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  • Overview

    'In finding your place in sculpture, you need to find the material that offers you just the right resistance. As it turns out, car metal offers me the correct resistance so that I can make a form—not overform it or underform it.' —John ChamberlainRising to human height with a multitude of patinated metal sheets, Gris Gris Gumbo Ya Ya is a vibrant example of John Chamberlain’s body of crumpled metallic sculptures. With its many protruding surfaces, sprawling, rippling and motioning in different directions, the sculpture resembles a living entity — an amorphous creature transcending the lifelessness of its material constituents. Yet at the same time, Gris Gris Gumbo Ya Ya’s ambiguous physical form recalls the very real aesthetic of accumulated detritus, the image of amalgamated waste that one may encounter upon entering a junkyard. This impression echoes Chamberlain’s sculptural process, as the artist would search for discarded car parts and subsequently transform these through both generative and destructive gestures — crushing, blending, mingling, and assembling. The result of this creative enterprise was astoundingly ebullient, and often replete with paradoxes. In the present work, the final appearance of Gris Gris Gumbo Ya Ya showcases the twofold countenance of debris and gem — in the words of Jackson Arn, a three-dimensional collage work that is at once ‘juvenile and jaded, optimistic and apocalyptic’.1

     

     

    With its tongue-in-cheek title, Gris-Gris Gumbo Ya Ya notably makes reference to the eponymous song released by the artist Gris-Gris in 1968 which, at the height of a moment of social liberation in the United States, served as a musical hymn to a drug dealer. Incorporating New Orleans rhythm, hints of blues and psychedelic rock, Gris-Gris Gumbo Ya Ya echoes its sculptural counterpart, which similarly hybridises styles and genres — namely Abstract Expressionism, interspersed with hints of Neo-Dada.

     

    Giving Life to Sculpture

     

    A quintessential bon vivant, Chamberlain was known during his youth and formative years to lead an epicurian lifestyle. Patronising the famed bar Max’s Kansas City in New York, the artist would frequently make intricate sculptural compositions out of crushed cigarette packs. In 1956, he took to monumental scaling and transformed his witty bar trick into a grand creative gesture, producing his first sculpture incorporating automobile parts, Shortstop. Created more than three decades later, Gris-Gris Gumbo Ya Ya demonstrates Chamberlain’s growing interest in colour, vibrancy and grandeur — a mature and dynamic variation on his enduring theme. In addition to its mature rendering and spellbinding aura, Gris Gris Gumbo Ya Ya is distinguished by its prodigious exhibition history, having travelled from Amsterdam’s Stedelijk Museum to the Kunstmuseum Wolfsburg  in 1996, on the occasion of Chamberlain’s important retrospective that year.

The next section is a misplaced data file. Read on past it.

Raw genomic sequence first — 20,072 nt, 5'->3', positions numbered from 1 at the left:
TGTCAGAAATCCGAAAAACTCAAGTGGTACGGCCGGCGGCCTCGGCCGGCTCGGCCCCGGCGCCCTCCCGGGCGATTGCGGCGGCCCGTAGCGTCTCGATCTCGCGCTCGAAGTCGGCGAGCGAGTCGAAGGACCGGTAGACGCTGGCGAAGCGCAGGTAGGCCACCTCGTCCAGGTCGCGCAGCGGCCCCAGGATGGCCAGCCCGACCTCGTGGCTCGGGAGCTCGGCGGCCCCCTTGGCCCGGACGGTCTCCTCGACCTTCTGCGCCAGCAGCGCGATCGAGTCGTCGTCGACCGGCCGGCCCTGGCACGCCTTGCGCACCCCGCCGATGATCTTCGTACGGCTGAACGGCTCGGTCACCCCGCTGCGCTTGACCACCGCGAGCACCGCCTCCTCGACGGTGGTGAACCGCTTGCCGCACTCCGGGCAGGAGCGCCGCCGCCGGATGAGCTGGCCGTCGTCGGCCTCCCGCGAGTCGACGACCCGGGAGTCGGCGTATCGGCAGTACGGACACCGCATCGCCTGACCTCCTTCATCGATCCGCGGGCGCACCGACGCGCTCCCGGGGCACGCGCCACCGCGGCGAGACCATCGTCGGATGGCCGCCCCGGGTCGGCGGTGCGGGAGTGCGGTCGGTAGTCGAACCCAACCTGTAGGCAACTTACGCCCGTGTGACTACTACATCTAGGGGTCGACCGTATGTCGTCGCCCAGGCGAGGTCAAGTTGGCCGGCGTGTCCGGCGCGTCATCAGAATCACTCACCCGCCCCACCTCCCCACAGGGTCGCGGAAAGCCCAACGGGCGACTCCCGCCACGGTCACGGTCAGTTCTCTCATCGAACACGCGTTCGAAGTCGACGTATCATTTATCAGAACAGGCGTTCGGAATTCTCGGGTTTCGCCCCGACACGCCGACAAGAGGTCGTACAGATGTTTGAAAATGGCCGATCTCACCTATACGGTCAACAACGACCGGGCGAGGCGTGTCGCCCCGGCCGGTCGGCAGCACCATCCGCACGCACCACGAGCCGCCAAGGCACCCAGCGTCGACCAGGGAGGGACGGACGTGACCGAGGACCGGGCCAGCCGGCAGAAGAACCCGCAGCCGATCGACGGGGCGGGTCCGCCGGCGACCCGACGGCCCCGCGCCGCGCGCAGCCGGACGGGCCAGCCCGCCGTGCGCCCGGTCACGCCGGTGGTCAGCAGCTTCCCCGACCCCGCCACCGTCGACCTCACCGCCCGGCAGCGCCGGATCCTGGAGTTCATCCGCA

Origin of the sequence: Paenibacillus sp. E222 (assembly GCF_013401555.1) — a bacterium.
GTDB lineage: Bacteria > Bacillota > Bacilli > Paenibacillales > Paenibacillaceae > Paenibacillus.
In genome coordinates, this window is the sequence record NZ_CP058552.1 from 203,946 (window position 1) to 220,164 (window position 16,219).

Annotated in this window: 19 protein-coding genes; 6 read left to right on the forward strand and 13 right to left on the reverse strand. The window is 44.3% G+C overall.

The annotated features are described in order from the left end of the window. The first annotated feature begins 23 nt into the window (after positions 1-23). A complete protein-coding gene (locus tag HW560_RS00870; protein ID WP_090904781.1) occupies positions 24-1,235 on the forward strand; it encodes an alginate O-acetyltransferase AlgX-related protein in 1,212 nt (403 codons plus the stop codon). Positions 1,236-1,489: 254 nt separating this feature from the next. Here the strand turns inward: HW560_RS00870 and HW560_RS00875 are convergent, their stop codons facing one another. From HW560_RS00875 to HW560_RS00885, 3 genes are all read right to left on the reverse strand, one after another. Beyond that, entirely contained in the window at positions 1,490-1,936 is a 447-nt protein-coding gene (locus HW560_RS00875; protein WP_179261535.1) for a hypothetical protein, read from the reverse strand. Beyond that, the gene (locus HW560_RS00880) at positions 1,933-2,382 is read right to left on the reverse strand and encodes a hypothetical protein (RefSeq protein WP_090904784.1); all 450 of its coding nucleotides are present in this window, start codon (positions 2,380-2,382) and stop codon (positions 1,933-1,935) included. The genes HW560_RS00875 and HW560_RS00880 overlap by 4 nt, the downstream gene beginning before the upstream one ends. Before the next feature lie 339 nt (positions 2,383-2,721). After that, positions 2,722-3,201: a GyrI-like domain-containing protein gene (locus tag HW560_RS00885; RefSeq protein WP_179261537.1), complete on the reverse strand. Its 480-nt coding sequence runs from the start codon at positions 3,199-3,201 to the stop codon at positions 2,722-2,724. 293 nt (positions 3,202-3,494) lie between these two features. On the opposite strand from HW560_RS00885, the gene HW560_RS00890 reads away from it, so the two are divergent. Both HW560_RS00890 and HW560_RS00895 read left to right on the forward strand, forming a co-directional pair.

Poetic Debris

    'I’m still making sculptures in the way that I made the poems.' —John ChamberlainSpending most of his youth raised by his grand mother in Chicago, and serving in the U.S. Navy aboard an aircraft carrier from 1943 to 1946, Chamberlain utilised the G.I. Bill to attend the School of The Art Institute of Chicago and Black Mountain College from 1951 to 1956. Whilst studying at Black Mountain, Chamberlain fostered a particular fondness for poetry, at times explicitly alluding to the practice of sculpting in his writing, at others translating his known sculptural gestures into delightful human and phenomenological thoughts (‘i have abbreviated you / to a pimple to be / squeezed’, the artist wrote). Under the tutelage of Charles Olsen, Robert Creeley, and Robert Duncan, seasoned poets who doubled as mentors for Chamberlain, the artist would lay theoretical groundwork for his artworks to come. It was upon moving to New York after his studies that, for the first time, he created sculpture that included scrap elements found in automobile junkyards. ‘Curiously, it’s only recently that I’ve noticed that I’m still making sculptures in the way that I made the poems’, the artist said. ‘It’s all in the fit. Say you take one word that’s on a page. You like this word, this word looks nice to you. Maybe you don’t even care what the word means. But you like the word. You can conjugate the word. If the word is beauty, it can become beautiful. Then it can become beauteous, can’t it? Or beautification. You can play around with it, add to it, or if you want you can take the word apart’.2 Like a bodied poem coated with plated steel, Gris Gris Gumbo Ya Ya shifts and conjugates with each viewer’s moving perception.

     

    Slow Looking

  • Art Historical Associations